Six not-so-simple steps toward protecting us from dangerous drugs

This 1960s anti-nausea pregnancy drug was withdrawn from the market for causing liver damage

Is your doctor prescribing dangerous drugs to you? Prescription drugs have in fact become a leading cause of death, disease, and disability in our society. That’s alarming to those of us who are heart attack survivors and must now take a fistful of cardiac meds every day, and to others like investigative health journalist Alison Bass, author of the book Side Effects.

Last month, she warned us yet again of the disturbing influence the pharmaceutical industry has on medical research and doctors’ prescribing patterns. Not a week goes by, she claims, without a new report on the marketing muscle of the industry and the pervasive ties between the industry and the doctors upon whom we rely for supposedly objective medical advice.”

In fact, the number of patients now taking prescription drugs has soared by 72% in just the last decade, with the result that an estimated 46 million North Americans suffer from adverse side effects and 2.2 million are hospitalized every year because of them.  

Allison Bass quotes a New York Times report showing that the number of emergency room visits in the U.S. from the misuse of prescription drugs nearly doubled over the last five years:

“I was surprised by the news that these prescription overdoses have outstripped emergency care for people taking illegal drugs for the past three years.”

A new book called The Risks of Prescription Drugs from Columbia University Press, co-written by five health policy experts, Donald Light, Howard Brody, Peter Conrad, Allan Horwitz, and Cheryl Stults, reinforces the dangers of these realities. Current regulations, they warn, reward drug companies to expand clinical risks and create new diseases, so millions of patients are now being exposed to unnecessary risks, especially women and the elderly. Regulations reward developing marginally better drugs rather than discovering breakthrough, life-saving drugs. The authors offer the following six strategic solutions to balance Big Pharma’s “marketing muscle” that has allowed such conflict of interest in the first place:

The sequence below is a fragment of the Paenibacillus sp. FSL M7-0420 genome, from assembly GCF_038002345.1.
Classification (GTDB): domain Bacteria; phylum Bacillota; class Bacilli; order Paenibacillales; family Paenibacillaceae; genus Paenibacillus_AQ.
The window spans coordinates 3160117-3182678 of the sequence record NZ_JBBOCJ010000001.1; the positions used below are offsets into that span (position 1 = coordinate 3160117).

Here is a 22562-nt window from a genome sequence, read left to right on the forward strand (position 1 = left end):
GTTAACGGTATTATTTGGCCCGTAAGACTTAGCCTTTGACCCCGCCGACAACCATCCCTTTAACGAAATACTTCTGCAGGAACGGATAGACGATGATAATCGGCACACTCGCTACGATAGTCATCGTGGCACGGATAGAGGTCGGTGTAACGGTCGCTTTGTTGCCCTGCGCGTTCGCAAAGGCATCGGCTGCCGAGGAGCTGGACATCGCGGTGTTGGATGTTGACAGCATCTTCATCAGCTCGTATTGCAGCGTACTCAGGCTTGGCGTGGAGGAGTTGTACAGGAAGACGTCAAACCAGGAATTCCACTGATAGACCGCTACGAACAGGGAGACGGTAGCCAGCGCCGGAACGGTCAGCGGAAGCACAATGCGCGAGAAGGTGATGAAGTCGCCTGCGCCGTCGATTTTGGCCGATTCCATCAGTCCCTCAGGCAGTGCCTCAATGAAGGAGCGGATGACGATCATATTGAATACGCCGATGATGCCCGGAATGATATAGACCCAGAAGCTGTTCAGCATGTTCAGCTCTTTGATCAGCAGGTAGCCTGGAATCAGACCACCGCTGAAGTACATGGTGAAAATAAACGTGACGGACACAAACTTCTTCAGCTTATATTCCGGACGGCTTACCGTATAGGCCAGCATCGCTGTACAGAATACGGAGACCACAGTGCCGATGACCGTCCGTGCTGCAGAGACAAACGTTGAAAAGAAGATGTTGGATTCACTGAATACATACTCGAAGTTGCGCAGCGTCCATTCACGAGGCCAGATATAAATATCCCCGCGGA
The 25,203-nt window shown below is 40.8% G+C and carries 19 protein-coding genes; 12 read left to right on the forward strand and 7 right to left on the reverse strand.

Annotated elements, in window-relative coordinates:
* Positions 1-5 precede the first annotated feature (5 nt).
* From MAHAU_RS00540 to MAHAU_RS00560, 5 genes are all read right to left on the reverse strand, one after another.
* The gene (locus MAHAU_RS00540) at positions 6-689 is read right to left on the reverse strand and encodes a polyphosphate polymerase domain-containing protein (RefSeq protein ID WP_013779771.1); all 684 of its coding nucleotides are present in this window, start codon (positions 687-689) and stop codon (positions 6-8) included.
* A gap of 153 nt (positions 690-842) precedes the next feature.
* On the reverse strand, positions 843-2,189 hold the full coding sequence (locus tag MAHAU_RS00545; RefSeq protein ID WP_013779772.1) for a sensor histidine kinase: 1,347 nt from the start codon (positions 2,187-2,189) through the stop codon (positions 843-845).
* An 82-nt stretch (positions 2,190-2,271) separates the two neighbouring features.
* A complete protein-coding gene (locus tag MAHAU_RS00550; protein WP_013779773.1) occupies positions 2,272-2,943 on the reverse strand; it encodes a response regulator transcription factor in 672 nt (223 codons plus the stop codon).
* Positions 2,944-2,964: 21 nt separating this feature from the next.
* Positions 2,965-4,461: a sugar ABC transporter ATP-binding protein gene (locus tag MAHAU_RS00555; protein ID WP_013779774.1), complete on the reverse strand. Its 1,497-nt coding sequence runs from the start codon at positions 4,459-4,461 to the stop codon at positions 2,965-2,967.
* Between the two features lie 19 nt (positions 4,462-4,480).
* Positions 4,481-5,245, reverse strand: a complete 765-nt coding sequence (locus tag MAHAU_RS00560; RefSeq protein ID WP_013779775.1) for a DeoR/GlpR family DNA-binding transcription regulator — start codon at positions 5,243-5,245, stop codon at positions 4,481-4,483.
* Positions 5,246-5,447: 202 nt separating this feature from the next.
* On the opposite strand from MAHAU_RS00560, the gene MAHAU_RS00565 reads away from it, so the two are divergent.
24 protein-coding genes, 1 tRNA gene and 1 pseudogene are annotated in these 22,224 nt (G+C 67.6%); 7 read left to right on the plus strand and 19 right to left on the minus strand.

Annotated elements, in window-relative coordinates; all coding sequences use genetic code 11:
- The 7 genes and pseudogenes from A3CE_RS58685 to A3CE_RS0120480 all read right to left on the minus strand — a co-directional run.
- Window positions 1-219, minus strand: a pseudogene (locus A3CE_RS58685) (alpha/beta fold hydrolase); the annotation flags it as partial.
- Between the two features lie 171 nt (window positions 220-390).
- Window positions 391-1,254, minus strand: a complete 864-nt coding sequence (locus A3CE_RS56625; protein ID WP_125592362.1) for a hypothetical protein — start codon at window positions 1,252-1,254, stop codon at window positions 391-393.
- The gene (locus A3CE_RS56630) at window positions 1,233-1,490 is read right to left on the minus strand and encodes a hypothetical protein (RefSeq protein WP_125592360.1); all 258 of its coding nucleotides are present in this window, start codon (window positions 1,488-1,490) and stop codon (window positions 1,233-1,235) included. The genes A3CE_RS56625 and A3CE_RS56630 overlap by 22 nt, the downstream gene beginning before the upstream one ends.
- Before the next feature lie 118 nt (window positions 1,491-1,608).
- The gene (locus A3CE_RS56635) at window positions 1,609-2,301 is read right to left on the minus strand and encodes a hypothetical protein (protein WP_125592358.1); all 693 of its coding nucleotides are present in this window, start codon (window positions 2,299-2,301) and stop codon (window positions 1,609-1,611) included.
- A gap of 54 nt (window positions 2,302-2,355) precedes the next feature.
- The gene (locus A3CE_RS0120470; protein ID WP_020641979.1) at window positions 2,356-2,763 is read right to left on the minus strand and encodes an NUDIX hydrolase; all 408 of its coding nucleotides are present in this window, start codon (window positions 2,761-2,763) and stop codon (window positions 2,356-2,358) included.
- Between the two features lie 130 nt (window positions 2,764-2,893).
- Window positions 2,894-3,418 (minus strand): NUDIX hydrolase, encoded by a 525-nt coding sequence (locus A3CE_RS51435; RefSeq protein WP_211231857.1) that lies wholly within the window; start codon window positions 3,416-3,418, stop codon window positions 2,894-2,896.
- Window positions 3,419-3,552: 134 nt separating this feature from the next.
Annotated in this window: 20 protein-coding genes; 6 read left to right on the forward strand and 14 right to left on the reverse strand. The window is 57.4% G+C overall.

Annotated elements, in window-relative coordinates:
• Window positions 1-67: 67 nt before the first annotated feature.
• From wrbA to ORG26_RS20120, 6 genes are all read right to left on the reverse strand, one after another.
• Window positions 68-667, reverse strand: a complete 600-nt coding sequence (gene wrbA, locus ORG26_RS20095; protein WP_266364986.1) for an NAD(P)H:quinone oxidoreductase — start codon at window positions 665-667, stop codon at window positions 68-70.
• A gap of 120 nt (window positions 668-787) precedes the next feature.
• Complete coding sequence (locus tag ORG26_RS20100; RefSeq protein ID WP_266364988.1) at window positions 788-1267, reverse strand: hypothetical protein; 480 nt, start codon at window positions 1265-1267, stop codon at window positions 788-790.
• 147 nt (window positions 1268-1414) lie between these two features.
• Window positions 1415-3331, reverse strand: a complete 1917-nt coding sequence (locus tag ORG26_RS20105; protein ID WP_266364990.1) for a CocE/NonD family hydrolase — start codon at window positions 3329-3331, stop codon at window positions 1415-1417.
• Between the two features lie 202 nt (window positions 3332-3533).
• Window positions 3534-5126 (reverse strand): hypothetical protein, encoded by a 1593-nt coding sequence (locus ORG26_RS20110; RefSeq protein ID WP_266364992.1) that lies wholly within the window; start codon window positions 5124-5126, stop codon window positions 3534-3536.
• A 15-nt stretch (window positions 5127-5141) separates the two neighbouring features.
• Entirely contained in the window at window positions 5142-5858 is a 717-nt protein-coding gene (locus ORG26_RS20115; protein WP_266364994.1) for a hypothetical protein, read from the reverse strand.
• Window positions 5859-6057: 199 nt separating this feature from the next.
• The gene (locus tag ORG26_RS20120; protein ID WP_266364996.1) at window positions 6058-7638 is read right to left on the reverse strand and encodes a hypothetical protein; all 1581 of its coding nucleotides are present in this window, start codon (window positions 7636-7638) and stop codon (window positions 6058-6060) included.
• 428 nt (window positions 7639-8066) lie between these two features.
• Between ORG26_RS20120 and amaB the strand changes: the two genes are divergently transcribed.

• Prohibit Direct to Consumer (“Ask Your Doctor!”) advertising by drug companies (because advertising to patients conveys inherently commercialized, biased information). Read more about this here. DTC ads are already illegal here in Canada and in every other country except the U.S. and New Zealand.
  • Create a stronger more independent Food and Drug Administration by more fully funding this federal agency so that it is no longer reliant on drug company user fees. As reported in Side Effects, drug company money now accounts more than half of the FDA’s entire drug-review budget.
  • Change FDA policy so that new drugs are tested against existing drugs rather than against a placebo. Right now, most drugs only need to show they are more effective than a placebo to win FDA approval.
  • Reduce the commercial influence on doctors. While some medical schools such as Harvard have enacted strict policies prohibiting doctors from accepting free gifts, lunches and lucrative consulting and speaking deals from drug companies, too many others continue to allow such conflicts, all of which have been shown to bias doctors’ judgment as researchers and clinicians.
  • Get Big Pharma out of medical education. Dr. Daniel Carlat makes a persuasive, ongoing case for why drug companies should not be allowed to fund continuing medical education.
  • Limit the prescribing of unapproved uses of drugs, since such off-label uses are responsible for many of the adverse side effects seen in patients. See more about this here.
  • Create and fund a new federal institute of medical science that can run clinical trials of new medications free of the drug industry’s commercial interests. This institute could also be charged with doing objective research that compares the effectiveness of new products with existing drugs.

Read more on this from Alison Bass.

3 thoughts on “Six not-so-simple steps toward protecting us from dangerous drugs

  1. “…marketing muscle of the industry and the pervasive ties between the industry and the doctors upon whom we rely for supposedly objective medical advice…”

    One wonders how this has been allowed to happen over the years. It used to be that I would get a prescription only when I needed a basic generic antibiotic for an ear infection or a lotion for a troubling rash. And I could trust that my doctor’s recommendation was not tainted by corporate kickbacks. Now there’s a drug for every condition or possible condition, even things that are not even medical disorders at all but “disease mongering” invented by the drug manufacturers. “Pervasive” indeed. Thanks for this links here.

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  2. Why are DTC ads illegal just about everywhere on earth but legal in the U.S.? This seems like a no-brainer way to kick-start a more sensible management of Big Pharma. Big money in big lobbying methinks…

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  3. Thanks for this. Compelling reading – I just wish the powers-that-be could be as alarmed about drug marketing as they should be.

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